I grew up in a pagan home and a pagan village in Ghana. Everyone I knew worshipped idols and sacrificed animals to the gods to ask for protection and to honor them when we harvested our crops. We feared that if we didn’t do these things, the gods would be angry and cause sickness or trouble for us. We assumed that any bad thing that happened to us—even a headache—was because we had offended a god.
The nearest school was several miles from my home, so I couldn’t attend. Then when I was 10 years old, an Adventist school opened in a village nearby. At last I was able to go to school! I quickly learned to read and write, and soon I became a leader among my peers. But most important, I was learning about Jesus.
The school required students to attend church, but my parents wouldn’t allow me to go because they feared that something bad would happen to the family if the gods became angry. I wanted to go to church, not so much because I believed as because I didn’t like being different from the other children. I thought of running off on Sabbaths to attend church, but my parents made us work with them in the garden on the weekends.
I watched the kids at school. Not all of them were Christians, or even Adventists. I noticed that the Adventist children were honest and kind. But even more important to me was that not a single Adventist child died while attending that school. That seemed extraordinary to me, for many children died in my idol-worshipping village. In my mind it was Jesus who kept the Christian children from dying. I began listening more carefully in Bible class. The more I learned about Jesus, the less interested I was in the idols my parents worshipped.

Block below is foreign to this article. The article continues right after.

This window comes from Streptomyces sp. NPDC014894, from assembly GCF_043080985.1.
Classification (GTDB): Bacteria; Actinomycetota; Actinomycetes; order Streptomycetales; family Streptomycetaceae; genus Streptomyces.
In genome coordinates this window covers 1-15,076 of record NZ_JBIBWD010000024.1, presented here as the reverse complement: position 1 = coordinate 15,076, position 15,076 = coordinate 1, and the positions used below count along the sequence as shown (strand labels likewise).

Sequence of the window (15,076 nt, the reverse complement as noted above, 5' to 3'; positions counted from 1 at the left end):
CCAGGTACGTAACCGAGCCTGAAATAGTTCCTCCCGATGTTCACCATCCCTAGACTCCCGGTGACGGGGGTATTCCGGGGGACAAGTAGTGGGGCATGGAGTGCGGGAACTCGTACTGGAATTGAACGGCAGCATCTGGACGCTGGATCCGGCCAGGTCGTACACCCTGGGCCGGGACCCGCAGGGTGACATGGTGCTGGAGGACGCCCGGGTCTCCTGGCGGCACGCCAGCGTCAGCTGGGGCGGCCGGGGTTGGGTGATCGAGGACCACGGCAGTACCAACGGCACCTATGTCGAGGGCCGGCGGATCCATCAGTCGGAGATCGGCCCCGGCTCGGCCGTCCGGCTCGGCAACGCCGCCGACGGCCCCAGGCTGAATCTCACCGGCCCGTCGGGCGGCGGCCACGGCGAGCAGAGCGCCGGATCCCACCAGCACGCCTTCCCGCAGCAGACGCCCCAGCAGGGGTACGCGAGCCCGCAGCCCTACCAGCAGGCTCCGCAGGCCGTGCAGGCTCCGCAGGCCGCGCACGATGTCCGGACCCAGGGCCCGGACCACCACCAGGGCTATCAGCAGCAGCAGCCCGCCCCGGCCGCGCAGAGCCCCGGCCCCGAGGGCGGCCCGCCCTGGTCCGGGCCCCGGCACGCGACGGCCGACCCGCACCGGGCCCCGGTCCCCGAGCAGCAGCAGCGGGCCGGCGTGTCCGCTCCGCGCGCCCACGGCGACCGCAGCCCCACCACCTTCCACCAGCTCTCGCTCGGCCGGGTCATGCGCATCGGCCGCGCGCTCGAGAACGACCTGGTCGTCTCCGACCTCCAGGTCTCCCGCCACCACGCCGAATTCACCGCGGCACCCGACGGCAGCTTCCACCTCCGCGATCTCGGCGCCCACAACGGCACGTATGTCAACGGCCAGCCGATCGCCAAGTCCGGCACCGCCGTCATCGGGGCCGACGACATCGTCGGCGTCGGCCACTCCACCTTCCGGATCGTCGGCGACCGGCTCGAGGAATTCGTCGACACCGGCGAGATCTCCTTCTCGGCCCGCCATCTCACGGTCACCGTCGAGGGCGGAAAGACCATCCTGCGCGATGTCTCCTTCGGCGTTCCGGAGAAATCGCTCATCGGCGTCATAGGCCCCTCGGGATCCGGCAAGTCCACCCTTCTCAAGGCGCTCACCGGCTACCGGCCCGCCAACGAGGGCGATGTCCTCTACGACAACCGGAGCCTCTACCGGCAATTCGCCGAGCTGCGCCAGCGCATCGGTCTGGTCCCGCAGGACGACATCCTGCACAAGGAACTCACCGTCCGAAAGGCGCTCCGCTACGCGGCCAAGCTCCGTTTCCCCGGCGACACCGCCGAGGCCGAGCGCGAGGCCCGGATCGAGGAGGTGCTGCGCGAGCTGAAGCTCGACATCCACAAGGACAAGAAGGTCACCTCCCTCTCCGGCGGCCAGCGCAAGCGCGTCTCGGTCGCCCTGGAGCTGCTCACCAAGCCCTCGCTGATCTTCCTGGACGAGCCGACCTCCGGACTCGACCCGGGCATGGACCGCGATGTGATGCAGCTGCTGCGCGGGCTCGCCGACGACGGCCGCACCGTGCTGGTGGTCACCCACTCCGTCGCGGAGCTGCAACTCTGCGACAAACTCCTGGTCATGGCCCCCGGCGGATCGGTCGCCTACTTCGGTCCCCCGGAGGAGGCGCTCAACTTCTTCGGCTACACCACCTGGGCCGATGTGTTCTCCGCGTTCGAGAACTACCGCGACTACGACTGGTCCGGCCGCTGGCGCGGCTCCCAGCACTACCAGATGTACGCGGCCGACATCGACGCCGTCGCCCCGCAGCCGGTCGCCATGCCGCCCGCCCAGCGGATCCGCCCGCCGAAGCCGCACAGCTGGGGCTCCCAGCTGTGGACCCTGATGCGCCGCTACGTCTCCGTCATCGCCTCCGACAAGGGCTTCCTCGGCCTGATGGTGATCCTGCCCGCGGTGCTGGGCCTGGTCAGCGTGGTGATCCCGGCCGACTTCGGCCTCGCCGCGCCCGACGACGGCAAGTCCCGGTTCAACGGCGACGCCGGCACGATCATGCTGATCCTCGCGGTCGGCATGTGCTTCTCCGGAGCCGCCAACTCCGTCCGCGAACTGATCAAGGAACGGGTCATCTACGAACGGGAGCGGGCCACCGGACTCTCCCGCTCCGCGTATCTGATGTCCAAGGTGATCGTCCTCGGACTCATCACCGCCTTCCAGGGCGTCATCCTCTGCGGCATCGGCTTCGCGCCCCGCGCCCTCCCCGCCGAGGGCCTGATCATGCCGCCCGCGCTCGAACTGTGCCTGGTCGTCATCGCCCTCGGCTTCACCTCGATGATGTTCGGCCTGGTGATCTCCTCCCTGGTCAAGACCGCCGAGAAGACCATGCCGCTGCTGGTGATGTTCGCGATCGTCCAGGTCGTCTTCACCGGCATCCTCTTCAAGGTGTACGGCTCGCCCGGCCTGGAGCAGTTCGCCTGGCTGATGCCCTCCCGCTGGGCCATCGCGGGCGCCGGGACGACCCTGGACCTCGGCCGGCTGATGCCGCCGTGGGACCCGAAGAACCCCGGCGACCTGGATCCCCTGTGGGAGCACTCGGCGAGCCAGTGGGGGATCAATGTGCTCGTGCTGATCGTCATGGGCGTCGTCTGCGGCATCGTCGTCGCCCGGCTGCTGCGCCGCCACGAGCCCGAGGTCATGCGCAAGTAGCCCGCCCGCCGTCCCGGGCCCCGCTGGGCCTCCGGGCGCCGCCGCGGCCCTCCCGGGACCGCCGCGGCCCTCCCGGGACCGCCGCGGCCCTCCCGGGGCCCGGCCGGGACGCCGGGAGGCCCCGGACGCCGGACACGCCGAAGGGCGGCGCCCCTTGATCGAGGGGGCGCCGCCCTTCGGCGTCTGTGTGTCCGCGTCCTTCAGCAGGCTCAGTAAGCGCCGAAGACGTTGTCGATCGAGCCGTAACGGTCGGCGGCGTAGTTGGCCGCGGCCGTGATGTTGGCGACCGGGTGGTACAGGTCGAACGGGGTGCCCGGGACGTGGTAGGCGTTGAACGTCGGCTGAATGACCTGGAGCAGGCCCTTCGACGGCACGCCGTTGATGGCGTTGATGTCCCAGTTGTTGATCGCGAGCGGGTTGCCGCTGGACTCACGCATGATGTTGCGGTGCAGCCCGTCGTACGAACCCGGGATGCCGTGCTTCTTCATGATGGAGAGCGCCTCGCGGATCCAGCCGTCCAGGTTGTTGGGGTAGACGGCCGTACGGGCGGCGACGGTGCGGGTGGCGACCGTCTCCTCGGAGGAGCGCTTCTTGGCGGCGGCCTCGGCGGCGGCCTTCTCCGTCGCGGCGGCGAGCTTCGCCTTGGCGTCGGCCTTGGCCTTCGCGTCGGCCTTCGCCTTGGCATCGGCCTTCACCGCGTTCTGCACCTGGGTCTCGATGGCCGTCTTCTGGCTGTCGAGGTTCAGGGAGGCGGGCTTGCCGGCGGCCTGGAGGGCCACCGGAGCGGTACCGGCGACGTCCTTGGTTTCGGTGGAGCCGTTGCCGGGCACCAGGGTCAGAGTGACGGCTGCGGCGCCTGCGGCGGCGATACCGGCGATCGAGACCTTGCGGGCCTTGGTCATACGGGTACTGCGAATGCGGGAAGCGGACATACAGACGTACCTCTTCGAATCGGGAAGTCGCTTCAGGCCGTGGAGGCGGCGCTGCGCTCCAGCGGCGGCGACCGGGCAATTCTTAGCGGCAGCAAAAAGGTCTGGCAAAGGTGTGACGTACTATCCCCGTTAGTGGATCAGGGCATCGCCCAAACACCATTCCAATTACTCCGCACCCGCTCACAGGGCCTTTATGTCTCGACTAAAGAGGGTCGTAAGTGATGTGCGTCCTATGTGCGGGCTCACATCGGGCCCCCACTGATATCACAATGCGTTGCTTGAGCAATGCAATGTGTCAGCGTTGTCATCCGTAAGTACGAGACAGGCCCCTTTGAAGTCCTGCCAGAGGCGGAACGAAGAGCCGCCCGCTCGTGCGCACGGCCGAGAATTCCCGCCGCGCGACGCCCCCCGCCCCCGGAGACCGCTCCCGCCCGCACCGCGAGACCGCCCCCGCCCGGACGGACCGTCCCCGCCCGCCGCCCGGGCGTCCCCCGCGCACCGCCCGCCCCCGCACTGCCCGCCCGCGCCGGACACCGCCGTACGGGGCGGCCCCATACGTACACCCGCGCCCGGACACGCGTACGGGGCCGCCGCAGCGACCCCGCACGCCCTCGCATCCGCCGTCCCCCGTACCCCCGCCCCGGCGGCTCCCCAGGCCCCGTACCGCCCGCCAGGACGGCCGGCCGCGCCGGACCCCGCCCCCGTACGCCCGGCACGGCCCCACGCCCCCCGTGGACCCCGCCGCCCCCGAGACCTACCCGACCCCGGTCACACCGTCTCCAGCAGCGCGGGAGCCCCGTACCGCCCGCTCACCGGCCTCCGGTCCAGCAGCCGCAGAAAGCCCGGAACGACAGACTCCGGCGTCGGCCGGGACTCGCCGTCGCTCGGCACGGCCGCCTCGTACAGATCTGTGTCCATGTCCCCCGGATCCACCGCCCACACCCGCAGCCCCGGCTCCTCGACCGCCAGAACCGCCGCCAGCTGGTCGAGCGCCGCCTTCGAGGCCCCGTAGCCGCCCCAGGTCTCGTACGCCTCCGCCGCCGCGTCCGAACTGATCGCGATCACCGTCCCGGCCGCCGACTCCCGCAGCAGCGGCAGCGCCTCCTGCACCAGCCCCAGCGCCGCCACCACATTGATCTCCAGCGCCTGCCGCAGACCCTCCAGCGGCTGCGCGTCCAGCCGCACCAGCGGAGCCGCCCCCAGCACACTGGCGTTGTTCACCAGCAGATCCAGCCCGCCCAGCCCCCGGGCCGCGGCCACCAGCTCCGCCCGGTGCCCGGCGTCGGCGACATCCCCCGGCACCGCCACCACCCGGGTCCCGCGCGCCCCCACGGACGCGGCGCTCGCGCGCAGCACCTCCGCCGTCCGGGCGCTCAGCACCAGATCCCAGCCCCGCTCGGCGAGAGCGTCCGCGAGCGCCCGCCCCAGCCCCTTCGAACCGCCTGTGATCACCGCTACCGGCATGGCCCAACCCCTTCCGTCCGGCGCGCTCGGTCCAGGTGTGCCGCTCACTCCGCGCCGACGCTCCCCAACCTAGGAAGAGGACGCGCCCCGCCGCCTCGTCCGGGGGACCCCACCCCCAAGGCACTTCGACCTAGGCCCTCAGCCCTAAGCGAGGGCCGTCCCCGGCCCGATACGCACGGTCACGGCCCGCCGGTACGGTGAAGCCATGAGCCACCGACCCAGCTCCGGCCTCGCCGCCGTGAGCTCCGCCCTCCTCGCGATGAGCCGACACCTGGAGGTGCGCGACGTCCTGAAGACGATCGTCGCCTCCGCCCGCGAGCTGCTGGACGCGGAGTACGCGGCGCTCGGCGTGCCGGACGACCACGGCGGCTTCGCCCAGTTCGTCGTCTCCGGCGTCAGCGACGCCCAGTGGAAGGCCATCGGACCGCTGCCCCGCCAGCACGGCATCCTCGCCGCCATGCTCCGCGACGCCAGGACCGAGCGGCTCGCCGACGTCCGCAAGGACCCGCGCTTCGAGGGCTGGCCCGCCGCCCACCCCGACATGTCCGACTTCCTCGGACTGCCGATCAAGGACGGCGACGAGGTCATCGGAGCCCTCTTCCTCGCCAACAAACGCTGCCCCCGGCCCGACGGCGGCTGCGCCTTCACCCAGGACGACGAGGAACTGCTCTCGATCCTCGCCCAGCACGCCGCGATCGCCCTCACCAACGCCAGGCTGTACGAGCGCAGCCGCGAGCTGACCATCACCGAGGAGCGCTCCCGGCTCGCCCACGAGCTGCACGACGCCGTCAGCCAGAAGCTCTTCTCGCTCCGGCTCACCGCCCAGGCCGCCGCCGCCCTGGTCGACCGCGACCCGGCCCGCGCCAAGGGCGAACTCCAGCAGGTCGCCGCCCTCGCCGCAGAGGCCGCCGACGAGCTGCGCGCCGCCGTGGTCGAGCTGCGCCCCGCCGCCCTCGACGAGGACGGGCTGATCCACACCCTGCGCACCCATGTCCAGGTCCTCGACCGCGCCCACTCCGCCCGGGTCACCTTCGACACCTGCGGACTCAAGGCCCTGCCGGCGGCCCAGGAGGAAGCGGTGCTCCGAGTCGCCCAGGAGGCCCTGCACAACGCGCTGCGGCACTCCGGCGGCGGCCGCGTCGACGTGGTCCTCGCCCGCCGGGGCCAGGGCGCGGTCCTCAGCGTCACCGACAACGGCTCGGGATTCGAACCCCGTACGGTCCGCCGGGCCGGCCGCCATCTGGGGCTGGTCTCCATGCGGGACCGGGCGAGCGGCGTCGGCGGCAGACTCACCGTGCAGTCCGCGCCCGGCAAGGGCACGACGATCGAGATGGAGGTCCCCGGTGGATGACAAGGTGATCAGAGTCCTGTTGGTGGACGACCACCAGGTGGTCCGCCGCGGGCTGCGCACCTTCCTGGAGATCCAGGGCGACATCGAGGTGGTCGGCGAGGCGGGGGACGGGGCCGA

When I started junior high school I went to live in the village where the school was located. At last I could go to church! I had forsaken the idols my parents worshipped, and before long I accepted Jesus as my Savior and was baptized.
I didn’t tell my parents, for I feared what they would say. I didn’t want to go home and have to explain why I wouldn’t work on Sabbaths. So I made excuses to stay at school. But my parents urged me to return home. Finally I could avoid it no longer; I went home. That’s when I learned that my parents knew that I had become a Christian.
My father told me that if I didn’t work on the farm on weekends I couldn’t take food back to school with me. But my mother brought me food when she came to the market. When my father refused to pay my school fees, I took jobs to pay my own fees. By God’s help I managed to finish school.
The church gave me opportunities to learn leadership skills, and when I graduated from high school I was church treasurer and had become a lay preacher. I love sharing God’s love with others and know that God has called me to be a pastor.
I’m now studying theology at Valley View University, the Adventist university in southern Ghana. My parents can’t help me pay my tuition because there are many other children in the family who need to go to school. God has provided help through scholarships and a job on campus. I know that He has called me to do His work and will see me through.
Although my parents haven’t become Adventists, they respect my faith. They know that the education I have received in Adventist schools has made me who I am. But only Jesus has made me whose I am—I am His alone.
Please pray with me that my family will experience a salvation through Christ and a loving relationship with God such as I now enjoy. God has blessed me so abundantly in sending me to Adventist schools. I want to serve Him the rest of my life and teach others that they, too, can have the blessings He has given to me. I’m eager to go to work among my people and teach those who live in darkness about the wonderful light of God’s love, Jesus.
Your mission offerings have helped establish many schools in Ghana. This quarter part of your Thirteenth Sabbath Offering will help Valley View University build a church where all can come to learn about Christ and worship Him. Thank you.